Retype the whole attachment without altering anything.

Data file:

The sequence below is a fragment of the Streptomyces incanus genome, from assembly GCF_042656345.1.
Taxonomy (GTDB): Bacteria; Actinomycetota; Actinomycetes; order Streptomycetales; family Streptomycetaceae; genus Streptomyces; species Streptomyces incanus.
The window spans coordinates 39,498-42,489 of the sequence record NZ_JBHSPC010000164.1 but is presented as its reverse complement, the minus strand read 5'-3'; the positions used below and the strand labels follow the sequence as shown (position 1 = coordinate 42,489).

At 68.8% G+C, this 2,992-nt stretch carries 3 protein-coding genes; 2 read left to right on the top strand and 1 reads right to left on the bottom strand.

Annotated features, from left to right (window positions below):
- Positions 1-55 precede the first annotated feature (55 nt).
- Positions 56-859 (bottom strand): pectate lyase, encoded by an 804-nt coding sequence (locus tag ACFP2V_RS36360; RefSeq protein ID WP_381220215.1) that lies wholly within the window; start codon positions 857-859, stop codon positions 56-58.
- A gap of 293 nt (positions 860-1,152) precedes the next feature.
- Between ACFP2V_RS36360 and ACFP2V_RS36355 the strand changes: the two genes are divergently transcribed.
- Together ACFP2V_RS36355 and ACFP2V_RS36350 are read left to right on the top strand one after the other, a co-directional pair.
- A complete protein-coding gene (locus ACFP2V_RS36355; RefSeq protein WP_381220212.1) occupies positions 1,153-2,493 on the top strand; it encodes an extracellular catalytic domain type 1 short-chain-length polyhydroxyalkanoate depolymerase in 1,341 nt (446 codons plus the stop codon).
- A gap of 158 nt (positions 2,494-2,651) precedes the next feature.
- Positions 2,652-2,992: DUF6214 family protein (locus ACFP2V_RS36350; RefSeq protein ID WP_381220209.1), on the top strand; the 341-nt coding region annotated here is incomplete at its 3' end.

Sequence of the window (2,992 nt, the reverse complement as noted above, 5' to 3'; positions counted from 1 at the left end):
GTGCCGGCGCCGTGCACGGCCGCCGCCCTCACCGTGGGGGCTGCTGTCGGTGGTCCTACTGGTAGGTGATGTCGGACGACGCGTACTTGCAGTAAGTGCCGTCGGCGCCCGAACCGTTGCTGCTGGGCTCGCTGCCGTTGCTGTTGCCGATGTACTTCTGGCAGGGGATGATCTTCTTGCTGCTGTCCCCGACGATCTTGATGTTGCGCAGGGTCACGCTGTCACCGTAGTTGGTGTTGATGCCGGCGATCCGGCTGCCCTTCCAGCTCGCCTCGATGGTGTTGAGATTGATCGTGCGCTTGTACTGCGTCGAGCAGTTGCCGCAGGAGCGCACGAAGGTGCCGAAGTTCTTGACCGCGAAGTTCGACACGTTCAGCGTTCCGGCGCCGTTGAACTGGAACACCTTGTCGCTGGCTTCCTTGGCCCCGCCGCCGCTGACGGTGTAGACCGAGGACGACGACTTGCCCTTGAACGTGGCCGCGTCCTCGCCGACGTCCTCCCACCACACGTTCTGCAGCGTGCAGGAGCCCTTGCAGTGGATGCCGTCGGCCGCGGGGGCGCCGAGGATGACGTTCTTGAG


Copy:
The sequence below is a fragment of the Streptomyces incanus genome, from assembly GCF_042656345.1.
Taxonomy (GTDB): Bacteria; Actinomycetota; Actinomycetes; order Streptomycetales; family Streptomycetaceae; genus Streptomyces; species Streptomyces incanus.
The window spans coordinates 39,498-42,489 of the sequence record NZ_JBHSPC010000164.1 but is presented as its reverse complement, the minus strand read 5'-3'; the positions used below and the strand labels follow the sequence as shown (position 1 = coordinate 42,489).

At 68.8% G+C, this 2,992-nt stretch carries 3 protein-coding genes; 2 read left to right on the top strand and 1 reads right to left on the bottom strand.

Annotated features, from left to right (window positions below):
- Positions 1-55 precede the first annotated feature (55 nt).
- Positions 56-859 (bottom strand): pectate lyase, encoded by an 804-nt coding sequence (locus tag ACFP2V_RS36360; RefSeq protein ID WP_381220215.1) that lies wholly within the window; start codon positions 857-859, stop codon positions 56-58.
- A gap of 293 nt (positions 860-1,152) precedes the next feature.
- Between ACFP2V_RS36360 and ACFP2V_RS36355 the strand changes: the two genes are divergently transcribed.
- Together ACFP2V_RS36355 and ACFP2V_RS36350 are read left to right on the top strand one after the other, a co-directional pair.
- A complete protein-coding gene (locus ACFP2V_RS36355; RefSeq protein WP_381220212.1) occupies positions 1,153-2,493 on the top strand; it encodes an extracellular catalytic domain type 1 short-chain-length polyhydroxyalkanoate depolymerase in 1,341 nt (446 codons plus the stop codon).
- A gap of 158 nt (positions 2,494-2,651) precedes the next feature.
- Positions 2,652-2,992: DUF6214 family protein (locus ACFP2V_RS36350; RefSeq protein ID WP_381220209.1), on the top strand; the 341-nt coding region annotated here is incomplete at its 3' end.

Sequence of the window (2,992 nt, the reverse complement as noted above, 5' to 3'; positions counted from 1 at the left end):
GTGCCGGCGCCGTGCACGGCCGCCGCCCTCACCGTGGGGGCTGCTGTCGGTGGTCCTACTGGTAGGTGATGTCGGACGACGCGTACTTGCAGTAAGTGCCGTCGGCGCCCGAACCGTTGCTGCTGGGCTCGCTGCCGTTGCTGTTGCCGATGTACTTCTGGCAGGGGATGATCTTCTTGCTGCTGTCCCCGACGATCTTGATGTTGCGCAGGGTCACGCTGTCACCGTAGTTGGTGTTGATGCCGGCGATCCGGCTGCCCTTCCAGCTCGCCTCGATGGTGTTGAGATTGATCGTGCGCTTGTACTGCGTCGAGCAGTTGCCGCAGGAGCGCACGAAGGTGCCGAAGTTCTTGACCGCGAAGTTCGACACGTTCAGCGTTCCGGCGCCGTTGAACTGGAACACCTTGTCGCTGGCTTCCTTGGCCCCGCCGCCGCTGACGGTGTAGACCGAGGACGACGACTTGCCCTTGAACGTGGCCGCGTCCTCGCCGACGTCCTCCCACCACACGTTCTGCAGCGTGCAGGAGCCCTTGCAGTGGATGCCGTCGGCCGCGGGGGCGCCGAGGATGACGTTCTTGAG